After three years of contending with formidable market conditions, upstream companies have begun the arduous task of getting back to what they do best: finding and producing oil and gas. While the offshore sector certainly felt the impact of the price crash, it did not leave it comatose. One need only look at the last months of 2017 to see the promise of 2018.
Take, for example, new discoveries announced off the coasts of Equatorial Guinea, Guyana, Russia and Trinidad, which show that exploration is not dead. A flurry of field development proposals were submitted to the Norwegian Petroleum Directorate (NPD) for consideration. The seven plans submitted to the NPD represent a total value of more than $12.5 billion in greenfield capex, according to a report from Rystad Energy.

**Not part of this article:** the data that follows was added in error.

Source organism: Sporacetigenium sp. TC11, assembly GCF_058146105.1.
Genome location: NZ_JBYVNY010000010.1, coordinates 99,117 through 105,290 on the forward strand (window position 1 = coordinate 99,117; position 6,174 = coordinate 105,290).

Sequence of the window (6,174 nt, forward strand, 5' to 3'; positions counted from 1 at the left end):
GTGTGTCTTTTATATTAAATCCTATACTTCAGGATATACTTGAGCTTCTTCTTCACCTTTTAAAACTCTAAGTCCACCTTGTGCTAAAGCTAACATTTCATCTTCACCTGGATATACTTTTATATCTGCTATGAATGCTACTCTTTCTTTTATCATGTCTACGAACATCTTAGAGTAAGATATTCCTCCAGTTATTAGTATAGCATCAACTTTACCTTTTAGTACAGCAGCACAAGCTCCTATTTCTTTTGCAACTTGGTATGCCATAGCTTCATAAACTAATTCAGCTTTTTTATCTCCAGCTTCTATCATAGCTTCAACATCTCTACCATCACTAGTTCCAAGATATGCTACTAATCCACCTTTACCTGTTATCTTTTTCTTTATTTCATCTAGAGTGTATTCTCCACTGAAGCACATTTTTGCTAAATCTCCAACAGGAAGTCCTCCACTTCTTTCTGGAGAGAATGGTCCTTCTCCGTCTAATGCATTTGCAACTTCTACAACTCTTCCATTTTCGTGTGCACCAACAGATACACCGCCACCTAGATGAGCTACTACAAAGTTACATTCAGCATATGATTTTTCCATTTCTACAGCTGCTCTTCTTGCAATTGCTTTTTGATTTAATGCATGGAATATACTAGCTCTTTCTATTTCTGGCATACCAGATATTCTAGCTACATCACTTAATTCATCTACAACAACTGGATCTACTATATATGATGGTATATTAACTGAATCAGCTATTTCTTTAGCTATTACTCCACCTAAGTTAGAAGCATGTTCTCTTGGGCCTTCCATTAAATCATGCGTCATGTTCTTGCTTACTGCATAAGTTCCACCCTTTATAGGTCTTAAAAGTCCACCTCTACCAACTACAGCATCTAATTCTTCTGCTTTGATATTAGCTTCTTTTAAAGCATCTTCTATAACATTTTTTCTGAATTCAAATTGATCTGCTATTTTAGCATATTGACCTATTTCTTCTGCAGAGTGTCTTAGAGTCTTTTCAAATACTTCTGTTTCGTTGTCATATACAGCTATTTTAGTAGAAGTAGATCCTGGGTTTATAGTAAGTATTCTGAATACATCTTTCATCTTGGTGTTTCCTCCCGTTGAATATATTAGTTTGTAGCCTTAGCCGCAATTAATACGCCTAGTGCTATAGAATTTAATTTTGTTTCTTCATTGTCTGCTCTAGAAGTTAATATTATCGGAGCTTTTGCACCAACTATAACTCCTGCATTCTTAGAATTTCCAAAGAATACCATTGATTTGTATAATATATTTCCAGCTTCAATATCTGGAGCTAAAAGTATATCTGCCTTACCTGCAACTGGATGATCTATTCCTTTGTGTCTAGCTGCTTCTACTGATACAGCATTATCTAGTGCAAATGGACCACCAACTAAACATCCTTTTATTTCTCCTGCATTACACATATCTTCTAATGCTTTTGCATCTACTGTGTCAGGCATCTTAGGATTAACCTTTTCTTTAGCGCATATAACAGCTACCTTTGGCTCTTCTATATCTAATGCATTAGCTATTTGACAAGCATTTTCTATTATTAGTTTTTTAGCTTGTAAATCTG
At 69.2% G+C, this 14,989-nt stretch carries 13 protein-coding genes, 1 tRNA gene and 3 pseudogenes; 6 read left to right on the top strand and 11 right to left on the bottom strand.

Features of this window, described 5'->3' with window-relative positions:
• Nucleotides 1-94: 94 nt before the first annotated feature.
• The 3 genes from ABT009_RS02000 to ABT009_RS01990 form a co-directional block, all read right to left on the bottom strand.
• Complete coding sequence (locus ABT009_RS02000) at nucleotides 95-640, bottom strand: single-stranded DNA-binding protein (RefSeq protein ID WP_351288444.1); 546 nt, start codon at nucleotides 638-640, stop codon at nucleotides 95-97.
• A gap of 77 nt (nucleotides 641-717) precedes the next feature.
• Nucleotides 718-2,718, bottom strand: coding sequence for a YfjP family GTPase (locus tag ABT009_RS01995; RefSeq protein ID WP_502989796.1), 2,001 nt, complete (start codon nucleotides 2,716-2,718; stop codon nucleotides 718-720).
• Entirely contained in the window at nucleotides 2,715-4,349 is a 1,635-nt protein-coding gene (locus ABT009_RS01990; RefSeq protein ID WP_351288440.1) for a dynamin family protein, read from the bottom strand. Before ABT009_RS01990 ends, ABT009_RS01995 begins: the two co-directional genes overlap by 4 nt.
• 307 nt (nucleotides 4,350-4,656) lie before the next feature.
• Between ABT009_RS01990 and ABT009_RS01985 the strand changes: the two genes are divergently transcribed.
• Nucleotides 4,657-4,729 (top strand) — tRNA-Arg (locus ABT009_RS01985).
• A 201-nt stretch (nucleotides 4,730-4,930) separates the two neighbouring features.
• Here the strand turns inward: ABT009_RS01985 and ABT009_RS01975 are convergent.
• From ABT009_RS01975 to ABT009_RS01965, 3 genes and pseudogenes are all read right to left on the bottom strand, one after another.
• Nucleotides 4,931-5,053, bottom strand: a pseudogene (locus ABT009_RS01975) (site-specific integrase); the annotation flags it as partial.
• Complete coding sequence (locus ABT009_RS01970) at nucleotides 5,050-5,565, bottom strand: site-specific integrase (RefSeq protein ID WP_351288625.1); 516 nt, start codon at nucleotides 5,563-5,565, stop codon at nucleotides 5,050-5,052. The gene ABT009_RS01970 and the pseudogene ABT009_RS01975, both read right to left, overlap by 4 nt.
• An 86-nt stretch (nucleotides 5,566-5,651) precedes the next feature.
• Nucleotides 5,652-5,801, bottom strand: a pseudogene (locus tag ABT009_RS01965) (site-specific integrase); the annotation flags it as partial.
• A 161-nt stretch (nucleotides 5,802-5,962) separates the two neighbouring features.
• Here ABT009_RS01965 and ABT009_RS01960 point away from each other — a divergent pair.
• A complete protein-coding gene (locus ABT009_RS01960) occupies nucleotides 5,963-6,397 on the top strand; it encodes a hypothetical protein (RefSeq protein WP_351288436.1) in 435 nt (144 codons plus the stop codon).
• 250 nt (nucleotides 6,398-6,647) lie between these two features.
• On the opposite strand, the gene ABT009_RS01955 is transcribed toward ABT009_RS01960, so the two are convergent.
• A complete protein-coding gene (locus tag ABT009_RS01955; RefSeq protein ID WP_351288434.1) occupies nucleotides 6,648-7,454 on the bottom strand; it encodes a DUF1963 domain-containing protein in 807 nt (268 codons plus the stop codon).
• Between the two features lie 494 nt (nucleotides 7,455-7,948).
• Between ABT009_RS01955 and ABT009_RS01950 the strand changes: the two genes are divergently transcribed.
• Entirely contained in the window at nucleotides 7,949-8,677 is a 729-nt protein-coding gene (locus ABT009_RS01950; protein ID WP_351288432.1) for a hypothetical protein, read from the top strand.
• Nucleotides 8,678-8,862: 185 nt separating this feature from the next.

In December 2017 a 46,000-tonne floating vertical hull received its topsides crown to become the world’s largest spar FPSO unit. That spar will be located in the Aasta Hansteen gas field located in the deep waters of the Norwegian Continental Shelf about 300 km (186 miles) from Bodø.
Subsea will play a significant role in the success in these future or current fields. Like all in the industry, subsea players face a new future where lessons learned from previous projects and standardization are helping to ensure long-term growth.
This month E&P takes a step back to the basics with a look at how operators are identifying the best locations to place subsea equipment during the field development phase. Other stories include a dive into the considerations made during the design and selection process of subsea production systems. Also covered is a new digital platform that integrates robotics, artificial intelligence and original predictive analytics to advance subsea inspection services. The section wraps up with an overview of how operators are bringing together current infrastructure with future subsea projects.
Read each of E&P magazine's February cover stories: